Updated: Jan 27
Most small business owners are aware of their Dun & Bradstreet Paydex score. Some will even have a basic understanding of how it can impact their ability to achieve credit, get contracts, and lower interest rates.
But very few business owners realize there are seventy-five factors that feed into five other D&B scores, any of which can boost your progress a whole lot faster.
Overall, the business credit report encompasses a massive amount of data. Compiled from a vast array of sources, that data feeds comprehensive algorithms that determine the age, location, size, and creditworthiness of a business. If a lack of viable information is presented, generic data will generate base scores, doing little to represent the true ability of a business. To boost the below scores into a better position, you need to boost the data that feeds the process.
D&B’s Predictive Indicators
Delinquency Predictor Score
Financial Stress Score
Supplier Evaluation Risk Rating
D&B Viability Rating
The Paydex score is a dollar-weighted indicator of how promptly bills are paid. The score ranges from 0 to 100, but an 80 Paydex is optimum, indicating you always pay your bills within terms. The only way to score higher than an 80 is for your vendor to report that you pay on anticipatory terms, such as 2%10Net30. If your Paydex is lower than 80, there is a slow payment reported onto your file. Some slow payments can be disputed and removed, restoring your score to perfect health again.
The Delinquency Predictor Score identifies the potential for a business to pay their bills slowly or become delinquent in the next 12 months. This score is driven by the solid performance of your business, the variety and strength of your vendors, and history showing prompt and responsible payment management. You can boost this score by adding vendors and suppliers who can report that you always pay on time. In addition, you can maintain a solid score by paying your bills promptly, even if there is an unforeseen issue with an invoice or order.
The Financial Stress Score attempts to predict the likelihood of a business becoming insolvent or seeking relief from its debt in the next 12 months, but does not necessary mean that the company will exhibit financial stress. This score is averaged against the successes and failures of other companies in the same industry as yours, as well as the same size, age, and even in your same legal structure. If you perform better than the base scores, your risk rating will be lower. If you perform worse than average, your risk rating will be higher. Maintaining accounts with a variety of suppliers and consistently paying your debts on time helps to show positive past performance and financial strength.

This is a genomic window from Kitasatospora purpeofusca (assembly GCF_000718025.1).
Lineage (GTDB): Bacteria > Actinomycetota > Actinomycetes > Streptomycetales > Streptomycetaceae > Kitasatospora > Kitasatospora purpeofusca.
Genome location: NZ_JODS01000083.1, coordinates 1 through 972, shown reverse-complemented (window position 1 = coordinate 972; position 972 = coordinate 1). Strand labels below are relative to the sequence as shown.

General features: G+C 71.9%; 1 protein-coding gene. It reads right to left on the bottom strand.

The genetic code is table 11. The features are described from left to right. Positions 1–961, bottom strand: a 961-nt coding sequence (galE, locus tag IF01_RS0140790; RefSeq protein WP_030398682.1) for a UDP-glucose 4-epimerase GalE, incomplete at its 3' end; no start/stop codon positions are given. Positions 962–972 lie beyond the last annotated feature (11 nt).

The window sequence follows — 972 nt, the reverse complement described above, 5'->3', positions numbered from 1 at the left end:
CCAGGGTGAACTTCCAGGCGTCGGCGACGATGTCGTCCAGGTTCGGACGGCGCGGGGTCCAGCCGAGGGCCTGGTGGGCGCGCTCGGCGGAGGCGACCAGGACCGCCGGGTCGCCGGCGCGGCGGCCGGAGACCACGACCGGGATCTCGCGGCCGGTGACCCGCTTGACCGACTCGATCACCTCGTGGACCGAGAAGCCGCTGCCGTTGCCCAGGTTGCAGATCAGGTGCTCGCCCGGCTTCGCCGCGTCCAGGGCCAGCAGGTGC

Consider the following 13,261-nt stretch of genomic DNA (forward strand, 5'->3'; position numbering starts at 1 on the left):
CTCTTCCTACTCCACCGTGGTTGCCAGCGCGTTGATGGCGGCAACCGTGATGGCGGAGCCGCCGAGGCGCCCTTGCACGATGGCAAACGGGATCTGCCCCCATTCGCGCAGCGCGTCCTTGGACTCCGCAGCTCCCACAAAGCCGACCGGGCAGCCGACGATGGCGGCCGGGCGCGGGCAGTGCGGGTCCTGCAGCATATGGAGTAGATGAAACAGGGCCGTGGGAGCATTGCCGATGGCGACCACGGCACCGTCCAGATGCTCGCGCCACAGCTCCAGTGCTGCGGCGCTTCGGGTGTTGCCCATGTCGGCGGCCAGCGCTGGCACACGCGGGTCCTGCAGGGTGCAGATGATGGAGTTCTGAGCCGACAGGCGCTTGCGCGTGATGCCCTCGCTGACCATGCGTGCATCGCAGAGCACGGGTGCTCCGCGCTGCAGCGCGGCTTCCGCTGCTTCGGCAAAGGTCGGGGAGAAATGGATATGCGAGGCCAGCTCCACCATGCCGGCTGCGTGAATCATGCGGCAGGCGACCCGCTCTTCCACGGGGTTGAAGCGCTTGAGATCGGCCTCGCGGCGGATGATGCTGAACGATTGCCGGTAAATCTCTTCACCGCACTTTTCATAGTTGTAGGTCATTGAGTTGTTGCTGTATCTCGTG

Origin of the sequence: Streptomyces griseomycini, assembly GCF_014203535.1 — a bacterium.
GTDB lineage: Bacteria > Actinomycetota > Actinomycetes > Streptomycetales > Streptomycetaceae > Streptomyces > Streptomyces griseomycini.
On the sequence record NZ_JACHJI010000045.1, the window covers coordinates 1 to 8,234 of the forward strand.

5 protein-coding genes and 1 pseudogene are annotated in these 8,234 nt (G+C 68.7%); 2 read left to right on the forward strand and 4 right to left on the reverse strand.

While the Supplier Evaluation Risk rating is primarily based upon payment performance with your suppliers, it also factors in their strength and stability. After all, how well will you be able to perform if your suppliers go insolvent? To build a strong SER score, it’s important to maintain a variety of suppliers rather than relying on just one source for the products and services you need to run your business. As you use and re-use those same suppliers, your risk rating will become lower, indicating a likelihood of your business continuing to succeed.
The D&B Viability Rating does exactly what it says, measuring the viability of your business based upon the quantity, quality, and viability of the data available on your business. The rating is broken into four segments: Viability Score, Portfolio Comparison, Data Depth Indicator, and Company Profile. Higher scores indicate missing or incomplete data. If general information about your company is broadly represented in both D&B’s internal data and external firmographics, your scores will be lower and your D&B Viability Score will likely be a good indicator of your potential to succeed.
The D&B Rating is a very basic indicator of the size and strength of your company. If you provide D&B with your most recent financial statements or tax returns, your company will be represented with a ranking based upon your financial strength and overall composite credit appraisal. If you choose not to provide financial data, your score will be based according to how many employees you have and the overall composite credit appraisal. While businesses are not required to provide financials unless they are publicly traded, many small businesses find this is an easy way to boost an otherwise underperforming rating.
LESSON: If you are a small business who has yet to accomplish a solid business credit profile, or if you have struggled to achieve credit based solely upon the merit of your company, look to the scores in your business credit profile to see if there is a way to boost your business to the next level and get you to your goals faster. Feel free to contact us if you have any questions or would like some free information.